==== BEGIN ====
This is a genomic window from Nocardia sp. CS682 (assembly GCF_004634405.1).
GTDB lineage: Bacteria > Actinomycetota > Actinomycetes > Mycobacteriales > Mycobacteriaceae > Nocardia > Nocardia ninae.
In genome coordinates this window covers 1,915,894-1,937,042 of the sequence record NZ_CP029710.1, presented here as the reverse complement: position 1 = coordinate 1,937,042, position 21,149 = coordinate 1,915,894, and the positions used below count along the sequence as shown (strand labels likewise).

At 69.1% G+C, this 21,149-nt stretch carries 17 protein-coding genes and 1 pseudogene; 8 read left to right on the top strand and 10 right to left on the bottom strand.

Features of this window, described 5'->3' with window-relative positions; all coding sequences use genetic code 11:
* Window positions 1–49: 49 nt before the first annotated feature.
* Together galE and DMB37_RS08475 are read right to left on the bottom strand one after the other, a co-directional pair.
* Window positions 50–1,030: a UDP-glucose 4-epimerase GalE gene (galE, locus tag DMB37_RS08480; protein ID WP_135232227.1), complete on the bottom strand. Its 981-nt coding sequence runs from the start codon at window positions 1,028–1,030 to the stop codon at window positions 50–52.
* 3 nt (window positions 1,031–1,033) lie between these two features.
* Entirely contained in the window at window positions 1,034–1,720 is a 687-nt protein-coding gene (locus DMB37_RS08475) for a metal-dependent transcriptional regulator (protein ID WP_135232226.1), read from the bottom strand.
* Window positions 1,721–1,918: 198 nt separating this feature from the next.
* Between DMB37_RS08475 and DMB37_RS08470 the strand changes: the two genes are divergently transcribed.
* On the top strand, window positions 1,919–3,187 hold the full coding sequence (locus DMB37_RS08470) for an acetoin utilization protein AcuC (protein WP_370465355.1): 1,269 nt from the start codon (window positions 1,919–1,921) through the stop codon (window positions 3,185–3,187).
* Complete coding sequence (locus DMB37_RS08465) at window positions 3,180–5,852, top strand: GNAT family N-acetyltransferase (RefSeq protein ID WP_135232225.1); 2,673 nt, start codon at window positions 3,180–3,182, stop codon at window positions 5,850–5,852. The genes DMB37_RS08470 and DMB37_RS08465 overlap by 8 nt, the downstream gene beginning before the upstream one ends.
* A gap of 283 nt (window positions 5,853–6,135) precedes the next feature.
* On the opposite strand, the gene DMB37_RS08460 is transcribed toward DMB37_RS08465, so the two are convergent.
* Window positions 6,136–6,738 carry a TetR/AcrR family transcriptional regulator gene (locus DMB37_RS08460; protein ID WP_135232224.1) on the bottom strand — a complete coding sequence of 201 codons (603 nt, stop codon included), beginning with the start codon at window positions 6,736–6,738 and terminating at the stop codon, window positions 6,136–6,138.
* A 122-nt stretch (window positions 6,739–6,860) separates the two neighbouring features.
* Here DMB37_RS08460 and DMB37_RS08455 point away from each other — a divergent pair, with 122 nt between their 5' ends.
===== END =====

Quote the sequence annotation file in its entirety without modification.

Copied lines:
This is a genomic window from Nocardia sp. CS682 (assembly GCF_004634405.1).
GTDB lineage: Bacteria > Actinomycetota > Actinomycetes > Mycobacteriales > Mycobacteriaceae > Nocardia > Nocardia ninae.
In genome coordinates this window covers 1,915,894-1,937,042 of the sequence record NZ_CP029710.1, presented here as the reverse complement: position 1 = coordinate 1,937,042, position 21,149 = coordinate 1,915,894, and the positions used below count along the sequence as shown (strand labels likewise).

At 69.1% G+C, this 21,149-nt stretch carries 17 protein-coding genes and 1 pseudogene; 8 read left to right on the top strand and 10 right to left on the bottom strand.

Features of this window, described 5'->3' with window-relative positions; all coding sequences use genetic code 11:
* Window positions 1–49: 49 nt before the first annotated feature.
* Together galE and DMB37_RS08475 are read right to left on the bottom strand one after the other, a co-directional pair.
* Window positions 50–1,030: a UDP-glucose 4-epimerase GalE gene (galE, locus tag DMB37_RS08480; protein ID WP_135232227.1), complete on the bottom strand. Its 981-nt coding sequence runs from the start codon at window positions 1,028–1,030 to the stop codon at window positions 50–52.
* 3 nt (window positions 1,031–1,033) lie between these two features.
* Entirely contained in the window at window positions 1,034–1,720 is a 687-nt protein-coding gene (locus DMB37_RS08475) for a metal-dependent transcriptional regulator (protein ID WP_135232226.1), read from the bottom strand.
* Window positions 1,721–1,918: 198 nt separating this feature from the next.
* Between DMB37_RS08475 and DMB37_RS08470 the strand changes: the two genes are divergently transcribed.
* On the top strand, window positions 1,919–3,187 hold the full coding sequence (locus DMB37_RS08470) for an acetoin utilization protein AcuC (protein WP_370465355.1): 1,269 nt from the start codon (window positions 1,919–1,921) through the stop codon (window positions 3,185–3,187).
* Complete coding sequence (locus DMB37_RS08465) at window positions 3,180–5,852, top strand: GNAT family N-acetyltransferase (RefSeq protein ID WP_135232225.1); 2,673 nt, start codon at window positions 3,180–3,182, stop codon at window positions 5,850–5,852. The genes DMB37_RS08470 and DMB37_RS08465 overlap by 8 nt, the downstream gene beginning before the upstream one ends.
* A gap of 283 nt (window positions 5,853–6,135) precedes the next feature.
* On the opposite strand, the gene DMB37_RS08460 is transcribed toward DMB37_RS08465, so the two are convergent.
* Window positions 6,136–6,738 carry a TetR/AcrR family transcriptional regulator gene (locus DMB37_RS08460; protein ID WP_135232224.1) on the bottom strand — a complete coding sequence of 201 codons (603 nt, stop codon included), beginning with the start codon at window positions 6,736–6,738 and terminating at the stop codon, window positions 6,136–6,138.
* A 122-nt stretch (window positions 6,739–6,860) separates the two neighbouring features.
* Here DMB37_RS08460 and DMB37_RS08455 point away from each other — a divergent pair, with 122 nt between their 5' ends.